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Volume 21-3 of this journal (two issues ago; it may still be freshly on your desk as this one is arriving in the mail) included two sermons for observing 9/11/11, the tenth anniversary of the terrorist attacks on New York and Washington. At the time that issue went to press, the alleged mastermind of the plot, Osama bin Laden, was still at large. But on May 2, a United States operation into Pakistan found and killed him.
My guess is that sermons that were actually preached on September 11—including those that were based on the excellent materials written for us by Nolan Astley and Steve Albers—incorporated this “closing of the book” on the tragedy. I wonder what they said. What should they have said? And rather than just second-guessing, what should we learn for future preaching about notorious evil or evildoers?
We all realize, certainly, that God takes “no pleasure in the death of the wicked, but that the wicked turn from his way and live” (Ezek 33:11). It’s always a reason for grieving when any unbeliever’s time of grace comes to an end and he is consigned to an eternity in hell. We realize, too, that if bin Laden is indeed now in hell, it’s not because his wickedness in plotting 9/11 was any more deserving of damnation than my impatience with Claire and the kids. He is indeed, we fear, in eternal suffering because (although we weren’t given a look into his heart at the moment of his death) it appears he relied for his salvation on a religion that does not trust in Christ Jesus. All of this should cause us true sadness.
On the other hand, we yet also understand that it is God himself who gives governments the power to enforce justice, even to the point of executing criminals. “[The one who is in authority] is God’s servant for your good. But if you do wrong, be afraid, for he does not bear the sword in vain” (Rom 13:4). Even without a trial, surely the evidence—particularly his own claims—demonstrates that bin Laden fell under this stricture of Scripture.
What we might not remember is that there’s a whole biblical genre specifically devoted to this sort of discussion. Nobody’s best known and probably nobody’s favorite. It’s the so-called imprecatory psalms. Psalms such as 35, 69, 109, and 137 offer such dainties as that the evildoer’s “children be fatherless . . . wander about and beg” and that he be “blessed . . . who takes your little ones and dashes them against the rock!”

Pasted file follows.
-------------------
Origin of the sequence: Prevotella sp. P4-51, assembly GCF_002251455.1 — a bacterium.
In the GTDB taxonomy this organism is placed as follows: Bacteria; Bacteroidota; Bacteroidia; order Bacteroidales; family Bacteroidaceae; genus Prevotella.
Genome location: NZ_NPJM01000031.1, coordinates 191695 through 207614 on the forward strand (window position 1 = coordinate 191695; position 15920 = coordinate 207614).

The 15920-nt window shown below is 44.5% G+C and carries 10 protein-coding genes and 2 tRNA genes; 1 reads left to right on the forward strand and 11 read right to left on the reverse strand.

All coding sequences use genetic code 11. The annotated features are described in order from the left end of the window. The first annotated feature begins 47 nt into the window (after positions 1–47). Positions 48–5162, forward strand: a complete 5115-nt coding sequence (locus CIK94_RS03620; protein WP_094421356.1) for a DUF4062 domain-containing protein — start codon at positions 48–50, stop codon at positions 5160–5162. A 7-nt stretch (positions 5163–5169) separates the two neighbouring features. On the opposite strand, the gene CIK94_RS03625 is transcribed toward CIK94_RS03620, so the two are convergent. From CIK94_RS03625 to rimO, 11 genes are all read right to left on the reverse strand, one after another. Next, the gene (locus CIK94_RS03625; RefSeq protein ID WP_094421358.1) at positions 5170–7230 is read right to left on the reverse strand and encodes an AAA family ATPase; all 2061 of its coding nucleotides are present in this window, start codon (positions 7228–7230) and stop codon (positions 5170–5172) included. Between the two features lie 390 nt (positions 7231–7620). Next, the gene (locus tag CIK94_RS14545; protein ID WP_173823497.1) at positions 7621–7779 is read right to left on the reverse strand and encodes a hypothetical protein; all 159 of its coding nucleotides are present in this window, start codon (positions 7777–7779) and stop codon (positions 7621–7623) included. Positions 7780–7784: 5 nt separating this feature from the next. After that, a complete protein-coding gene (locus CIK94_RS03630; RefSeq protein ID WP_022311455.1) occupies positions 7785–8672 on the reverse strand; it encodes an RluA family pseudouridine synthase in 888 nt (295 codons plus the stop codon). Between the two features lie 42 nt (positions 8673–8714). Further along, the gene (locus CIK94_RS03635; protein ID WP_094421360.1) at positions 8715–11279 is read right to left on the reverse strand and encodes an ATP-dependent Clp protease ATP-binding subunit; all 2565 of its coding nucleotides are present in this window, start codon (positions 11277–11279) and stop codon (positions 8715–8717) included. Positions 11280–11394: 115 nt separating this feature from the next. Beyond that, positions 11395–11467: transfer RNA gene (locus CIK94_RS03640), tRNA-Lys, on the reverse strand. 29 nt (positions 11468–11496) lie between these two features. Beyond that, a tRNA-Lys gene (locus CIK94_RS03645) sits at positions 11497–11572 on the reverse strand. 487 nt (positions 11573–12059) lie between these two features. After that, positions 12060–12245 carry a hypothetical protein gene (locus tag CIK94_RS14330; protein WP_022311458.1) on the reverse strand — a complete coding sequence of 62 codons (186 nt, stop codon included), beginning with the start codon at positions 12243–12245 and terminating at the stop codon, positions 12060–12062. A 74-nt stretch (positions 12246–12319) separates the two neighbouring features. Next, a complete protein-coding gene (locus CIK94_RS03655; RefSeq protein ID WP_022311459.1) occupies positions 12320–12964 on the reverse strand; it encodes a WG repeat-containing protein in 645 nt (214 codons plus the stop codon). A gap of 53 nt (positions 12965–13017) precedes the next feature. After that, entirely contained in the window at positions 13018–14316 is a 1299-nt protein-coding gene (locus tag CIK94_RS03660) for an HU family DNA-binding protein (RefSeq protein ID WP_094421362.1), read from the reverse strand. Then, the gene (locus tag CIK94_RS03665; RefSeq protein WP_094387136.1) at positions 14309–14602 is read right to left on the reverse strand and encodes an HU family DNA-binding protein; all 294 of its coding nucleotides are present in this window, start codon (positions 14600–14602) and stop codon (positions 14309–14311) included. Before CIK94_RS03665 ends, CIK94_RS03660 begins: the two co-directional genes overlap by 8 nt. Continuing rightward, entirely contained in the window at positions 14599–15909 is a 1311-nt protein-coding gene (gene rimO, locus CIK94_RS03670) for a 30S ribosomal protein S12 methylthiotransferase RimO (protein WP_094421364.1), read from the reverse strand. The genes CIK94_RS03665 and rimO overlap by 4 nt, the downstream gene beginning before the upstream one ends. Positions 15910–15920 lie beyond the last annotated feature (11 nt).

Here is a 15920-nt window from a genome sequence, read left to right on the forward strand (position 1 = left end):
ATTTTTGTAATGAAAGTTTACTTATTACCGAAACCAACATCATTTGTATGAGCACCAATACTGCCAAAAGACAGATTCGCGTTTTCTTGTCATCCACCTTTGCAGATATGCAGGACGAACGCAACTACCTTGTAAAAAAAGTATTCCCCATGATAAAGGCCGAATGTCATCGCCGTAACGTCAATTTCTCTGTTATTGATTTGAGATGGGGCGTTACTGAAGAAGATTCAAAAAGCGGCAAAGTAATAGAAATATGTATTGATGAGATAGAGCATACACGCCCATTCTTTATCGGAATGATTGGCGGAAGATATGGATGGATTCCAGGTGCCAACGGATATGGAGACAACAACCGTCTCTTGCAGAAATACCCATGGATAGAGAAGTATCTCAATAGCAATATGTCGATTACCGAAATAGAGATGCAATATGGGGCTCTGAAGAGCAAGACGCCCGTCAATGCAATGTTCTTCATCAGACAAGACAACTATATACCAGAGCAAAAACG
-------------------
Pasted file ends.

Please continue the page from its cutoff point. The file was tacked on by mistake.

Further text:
Dean Wenthe doesn’t specifically address the imprecatory psalms in his article, “The Psalms as Homiletical Resource” (p. 3), but to our conversation he adds this: “The imprecatory psalms are concerned with the integrity of God’s character. Every power or person who denies God’s being invites judgment, for the nature of God is pure, holy, and the basis of all reality. To pray the imprecatory psalms is to say: ‘Let God be God.’ ”
Less than pleasant. God’s alien, not his proper, work. But letting God be God.
Not exactly the first texts or topic we look to preach as we enter Christmastide. But a powerful reminder of the fallen world into which Christ came and which Christ came to redeem!
Carl C. Fickenscher II
• Editor: Carl C. Fickenscher II
• Managing Editor: Scot A. Kinnaman
• Designer: Chris Johnson
• Advisory Board
Parish Pastors: Nolan Astley (LCC), Dean W. Nadasdy, Henry A. Simon
Seminary Professors: Paul J. Grime, Glenn A. Nielsen, John T. Pless, David R. Schmitt
Council of Presidents: Herbert C. Mueller Jr.
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Published by Concordia Publishing House of The Lutheran Church—Missouri Synod
Volume 22, Part 1, Series B
November 27, 2011–February 19, 2012
The Psalms as Homiletical Resource—Dean O. Wenthe
Children’s Messages: One Pastor’s Story about Telling Stories for Children—
Mark D. Barz
From the Editor
Ideas for Illustrating
Advent 1, 1 Corinthians 1:3–9
Ready and Waiting . . . Waiting and Ready—Mark D. Barz
Advent 2, 2 Peter 3:8–14
Advent Patience, Perish, Passing,
Advent People, Promise, Peace—
Mark D. Barz
Advent 3, 1 Thessalonians 5:16–24
Dos, Don’ts, and Done—Robert F. Rossow
Advent 4, Romans 16:25–27
Soli Deo Gloria —Robert F. Rossow
Christmas Day, John 1:1–14 (15–18)
The Great Surprise: The Word among Us—Peter F. Gregory
Circumcision and Name of Jesus, Luke 2:21
Beginning with Bloodshed—Peter F. Gregory
Epiphany 1: The Baptism of Our Lord, Romans 6:1–11
The New Life of the Baptized—Jeffrey E. Sippy
Epiphany 2, 1 Corinthians 6:12–20
What Will You Do with the Body?—John T. Pless
Epiphany 3, Mark 1:14–20
The Decisive Time for Turning—Glenn A. Nielsen
Epiphany 4, Mark 1:21–28
An Unexpected Salvation—James G. Bushur
Epiphany 5, Mark 1:29–39
Out of the Desolate Places Comes
Our Eternal Destiny—Glenn A. Nielsen
Epiphany 6, Mark 1:40–45
When Jesus Touches You, Jesus Heals You—Jeffrey E. Sippy
The Transfiguration of Our Lord, 2 Kings 2:1–12
Enter Jesus—Reginald C. Quirk
Advent Midweek Series
Wait, Pray, and Live by Faith: Waiting with the Old Testament Church—Timothy C. J. Quill
1. Advent Midweek 1: Waiting with Prayer
2. Advent Midweek 2: Waiting with Comfort
3. Advent Midweek 3: Waiting with Joy
Isaiah 61:1–4, 8–11
4. Advent Midweek 4: Waiting with Worship
2 Samuel 7:1–11, 16
First Sunday in Advent:
A Sermon Celebrating the Faith of Jan Kilian
in the 200th Year of His Birth, Isaiah 64:1–9
We Are All Your People!—David Zersen
Christmas Eve, Isaiah 7:14
God with Us—Reginald C. Quirk
New Year’s Eve, Romans 8:31b–39
What’s Your Resolution?—Thomas R. Johnson
The Epiphany of Our Lord, Matthew 2:1–12
Epiphany Melodrama—Reginald C. Quirk
Third Sunday after the Epiphany:
Sanctity of Human Life Sunday, Jonah 3
Our Relenting God—James I. Lamb
A Christmas Wedding Sermon, Isaiah 61:10
A Beautiful Illustration—Carl C. Fickenscher II
Advent 1–2—Mark D. Barz
Advent 3–4, Epiphany 2, 4—Ruth Geisler
Christmas Eve—Carl C. Fickenscher II